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What to Do Immediately if Notified of an Insurance Audit

One of the most concerning letters for a doctor is to be notified that you're the subject of an audit by the government or a third-party health insurer. With the recent increase in audits of health care billings across the spectrum – including chiropractic care – now is the time to prepare for an eventual practice audit.

It is also vitally important to address audits in a timely fashion. Failure to do so risks losing payments and being subject to repayment of amounts already billed and paid. Further, it can also affect your continued participation in a third-party payor’s plan. In a worst-case scenario, it may even result in fraud and abuse charges.

This is serious stuff and you need to dedicate the time and resources to prepare, and if notified of an audit, respond!

The Best Time to Prepare for an Audit Is Before it Occurs

We have all heard the adage that an ounce of prevention is worth a pound of cure … this could not be more true than with health care billing. It is not unusual to complete years of formal education and training and still know little or nothing about billing for services.

The best way to prepare is to establish a process for proper documentation, proper utilization of the correct billing codes, and review and troubleshoot billing practices:

  • Hire a consultant from time to time to do a self-audit.
  • Have your billing professionals cross check each other periodically – particularly if there is turnover among staff.
  • Ensure that each bill submitted is proper and supported by existing documentation. The insurer does not excuse billing errors because an inexperienced or incompetent biller submitted the charge.

By setting up a compliance program in your office to ensure proper coding and compliance with laws and regulations from the beginning, you will reduce your chance of audit, and improve your ability to show that your billings are correct, accurate and properly payable, if audited. You can also dispel any suggestion of billing with the intent to commit fraud or to misrepresent care provided, which of course, could result in severe penalties, fines and even prison time.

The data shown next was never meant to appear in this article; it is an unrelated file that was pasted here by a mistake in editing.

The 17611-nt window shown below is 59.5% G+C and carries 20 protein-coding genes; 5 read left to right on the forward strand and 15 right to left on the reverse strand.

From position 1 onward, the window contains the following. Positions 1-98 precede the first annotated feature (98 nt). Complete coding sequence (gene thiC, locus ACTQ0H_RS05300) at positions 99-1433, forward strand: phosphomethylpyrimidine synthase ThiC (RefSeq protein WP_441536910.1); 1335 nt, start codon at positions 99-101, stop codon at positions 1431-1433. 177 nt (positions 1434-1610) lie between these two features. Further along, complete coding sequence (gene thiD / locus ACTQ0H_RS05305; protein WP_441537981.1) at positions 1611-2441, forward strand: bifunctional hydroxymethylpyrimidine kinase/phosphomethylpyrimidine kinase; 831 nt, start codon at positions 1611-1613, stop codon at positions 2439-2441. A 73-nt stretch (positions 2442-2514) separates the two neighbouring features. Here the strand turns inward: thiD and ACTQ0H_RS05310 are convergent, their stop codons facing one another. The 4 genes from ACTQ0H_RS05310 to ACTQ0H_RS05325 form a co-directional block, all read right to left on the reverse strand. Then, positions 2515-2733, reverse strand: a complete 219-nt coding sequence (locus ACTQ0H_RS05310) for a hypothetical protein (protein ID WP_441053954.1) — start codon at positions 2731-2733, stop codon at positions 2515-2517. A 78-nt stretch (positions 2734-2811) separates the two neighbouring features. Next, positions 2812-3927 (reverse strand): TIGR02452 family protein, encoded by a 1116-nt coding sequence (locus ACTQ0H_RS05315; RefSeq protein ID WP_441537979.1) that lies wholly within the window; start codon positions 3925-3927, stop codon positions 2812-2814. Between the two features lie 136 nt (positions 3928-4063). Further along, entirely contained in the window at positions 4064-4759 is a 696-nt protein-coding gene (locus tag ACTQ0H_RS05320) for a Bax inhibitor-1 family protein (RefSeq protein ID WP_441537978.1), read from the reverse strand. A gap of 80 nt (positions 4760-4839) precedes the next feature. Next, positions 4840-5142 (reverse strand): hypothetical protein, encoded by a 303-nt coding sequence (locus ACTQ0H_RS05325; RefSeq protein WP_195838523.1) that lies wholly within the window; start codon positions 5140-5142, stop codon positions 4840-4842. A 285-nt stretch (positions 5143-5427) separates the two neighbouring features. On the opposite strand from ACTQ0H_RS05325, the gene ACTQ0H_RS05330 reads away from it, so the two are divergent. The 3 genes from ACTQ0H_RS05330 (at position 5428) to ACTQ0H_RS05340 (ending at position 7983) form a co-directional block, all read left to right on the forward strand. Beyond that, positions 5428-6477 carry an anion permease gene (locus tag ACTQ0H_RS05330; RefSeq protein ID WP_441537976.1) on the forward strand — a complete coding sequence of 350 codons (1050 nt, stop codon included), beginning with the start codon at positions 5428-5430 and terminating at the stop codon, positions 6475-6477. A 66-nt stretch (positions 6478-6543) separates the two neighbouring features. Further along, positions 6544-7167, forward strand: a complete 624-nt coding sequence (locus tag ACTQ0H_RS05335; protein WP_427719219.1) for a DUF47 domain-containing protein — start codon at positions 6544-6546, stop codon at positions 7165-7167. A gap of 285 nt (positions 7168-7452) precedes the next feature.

A post-payment audit occurs when a third-party payor (e.g., Blue Cross/Blue Shield) reviews claims to assess if money was improperly paid. Strict time frames attach to responding to an audit, appeals are limited, and as noted above, consequences result when the doctor cannot support the billing with clinical documentation.

It is common lore that if you practice long enough your billing practices will eventually be audited. It does not matter who submitted the bill, so hiring a third-party billing vendor will not alleviate your responsibility. If you provided the service, submitted it to the insurer and were paid for the service, you can be targeted for recoupment. This is pursuant to the terms of your provider contract and in response to a post-payment audit investigation.

In general, audits can go back years, but a participating provider agreement or a state law may change the duration. For example, in Missouri an insurer or the plan administrator (the payor) could not request reimbursement more than 12 months after the claim was paid. New Jersey law permitted the payor to review only the past 18 months of reimbursement unless there was proof of fraud or an “improper pattern of billing.”

Some states, like Kansas, provided no statutory guidance, but there was an implied covenant of good faith and fair dealing in all contracts. Since an improper pattern of billing can be alleged by the payor in virtually all audits, this allegation may render any look-back limitation period illusory.1

Make Sure Billing Codes Are Supported by the Patient Records

Once your office is open and billing properly, don’t rest on your laurels. It takes continued vigilance to assure that billing is done correctly. Providers often feel a false sense of security after submitting numerous billings that are routinely paid over time.

Payment of incorrect billings can stop abruptly and unexpectedly. The same submissions that had been paid may be rejected in an audit. Don’t get complacent or sloppy. Properly document and double check your billing submissions as if they will be subject to an audit.

As the practice grows with more services and practitioners, continue to monitor for a potential audit. This includes:

  • Monitor procedure codes and modifiers being used by each provider in the office.
  • Compare notes with others in the office.
  • Address any problem areas identified in your ongoing monitoring effort.
  • Review third-party payors and government reports to see areas of increased scrutiny or coding practices that have been determined to be incorrect.